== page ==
Voices of Oswego Veterans

A Sit Down With Ken

Ken Cisson

Photographer: Eric Adsit

Featuring: Ken Cisson

In this interview, we get an insight into the experience of a vet as he makes the transition from soldier to student.

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About Ken Cisson

Born in Tampa, Florida, US Army veteran and SUNY Oswego alum Ken Cisson is one of many everyday heroes this country is lucky to have. He was born in 1982 and was raised in Jacksonville, Florida. His hobbies include fishing, golfing, and both playing and watching sports with his loving family. He has three children: 12-year-old Kaelyn, 2-year-old Dax, and his newest addition to the family is 5-month-old baby Charlotte. Ken’s life outside of his family includes his nonprofit involvement with Clear Path for Vets and he has his own business named Impact Tape Solutions. Ken Cisson graduated from SUNY Oswego in 2015 after serving eleven great years with the US Army.


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Leah: Hello everyone, welcome to “A Sit Down With Ken” and thank you for listening. I’m Leah

David: and I’m David. And today we have a very interesting guest here to tell us his story and experiences about being a student veteran here at SUNY Oswego.

Leah: Born in Tampa, Florida, US Army veteran and SUNY Oswego alum Ken Cisson is one of the many everyday heroes this country is lucky to have.

David: He was born in 1982 and was raised in Jacksonville, Florida. His hobbies include fishing, golfing, and both playing and watching sports with his loveable family.

Leah: He has three children: 12-year-old Kaelyn, 2-year-old Dax and his newest edition to the family is 5-month-old baby Charlotte.

David: Ken’s life outside of his family includes his nonprofit involvement with Clear Path for Vets. He has his own business named Impact Tape Solutions.

Leah: Ken Cisson graduated from SUNY Oswego in 2015 after serving 11 great years with the US Army.

David: Very excited to have him here for this interview, so let’s get started.

David: Tell us a little bit about the places you’ve traveled with the US Army.

Ken: Within the states I’ve gone to Georgia, California, back to Florida for recruiting duty then upstate New York in Fort Drum, New York which isn’t too far from here. For the overseas it was Kuwait and Iraq.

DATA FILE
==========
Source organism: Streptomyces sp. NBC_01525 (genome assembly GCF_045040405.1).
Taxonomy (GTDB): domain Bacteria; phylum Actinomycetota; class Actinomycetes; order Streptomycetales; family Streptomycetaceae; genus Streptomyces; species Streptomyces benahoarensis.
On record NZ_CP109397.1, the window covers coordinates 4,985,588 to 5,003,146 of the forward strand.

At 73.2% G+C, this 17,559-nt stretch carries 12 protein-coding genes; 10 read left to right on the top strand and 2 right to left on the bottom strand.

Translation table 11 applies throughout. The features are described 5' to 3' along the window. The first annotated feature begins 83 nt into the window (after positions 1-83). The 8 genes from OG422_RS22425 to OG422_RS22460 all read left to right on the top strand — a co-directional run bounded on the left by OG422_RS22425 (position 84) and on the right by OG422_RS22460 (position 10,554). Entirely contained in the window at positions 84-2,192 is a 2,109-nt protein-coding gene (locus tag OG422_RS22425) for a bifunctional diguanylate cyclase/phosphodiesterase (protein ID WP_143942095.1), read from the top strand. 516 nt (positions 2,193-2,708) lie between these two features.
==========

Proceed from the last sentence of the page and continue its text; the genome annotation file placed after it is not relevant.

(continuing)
Leah: What influenced your decision to join the US Army?

Ken: Partially was my grandfather, he’s a veteran himself. He was in the Korean war. He told me a bunch of stories as I was a kid. And of course stories that had more detail after I was in the military. The other one is, you know, I just didn’t feel that I was ready to go on to college. I didn’t want to join the regular workforce either, I wanted to be a part of something and you know the military was something that I decided to do. But I think what really locked it in for me is when I was a kid ten, eleven years old the first Persian Gulf war kicked off and instead of watching cartoons or I think Power Rangers had first come out at that point, but instead of doing that stuff I was watching CNN and the coverage of the war. And from that I ended up just really locking in the idea that this is what I want to be a part of.

David: What made you choose the Army over every other branch?

Ken: Again I think that was my grandfather, he was in the Army and he was an infantryman. And as they know about the infantry those are the guys that are out there in the frontlines or what people call bullet sponge or knuckle draggers because we’re the cavemen of the military and I wanted to do that and the only two branches that were actually offering that position were the Army and the Marines. So of course, family tradition we didn’t have any Marines in our family, so I went with that one.

Leah: What was your first day like away from the US?

Ken: I think it was a bit surreal and it hit me when we got in Kuwait. On the flight there you’re just trying not to think about that and being away from your family. And the only thoughts that were cycling through my head over and over was the incredible responsibility that I have now that I have these soldiers that expect me to provide purpose, direction, and motivation but most of all ensure that they get home to their families safely.

David: How long were you stationed overseas?

Ken: I was over there for 13 months. Most of that was in Baghdad and the other part was in Bosra which is in southern Iraq next to the Iranian border.

Leah: What were some of your accomplishments and accolades while you served?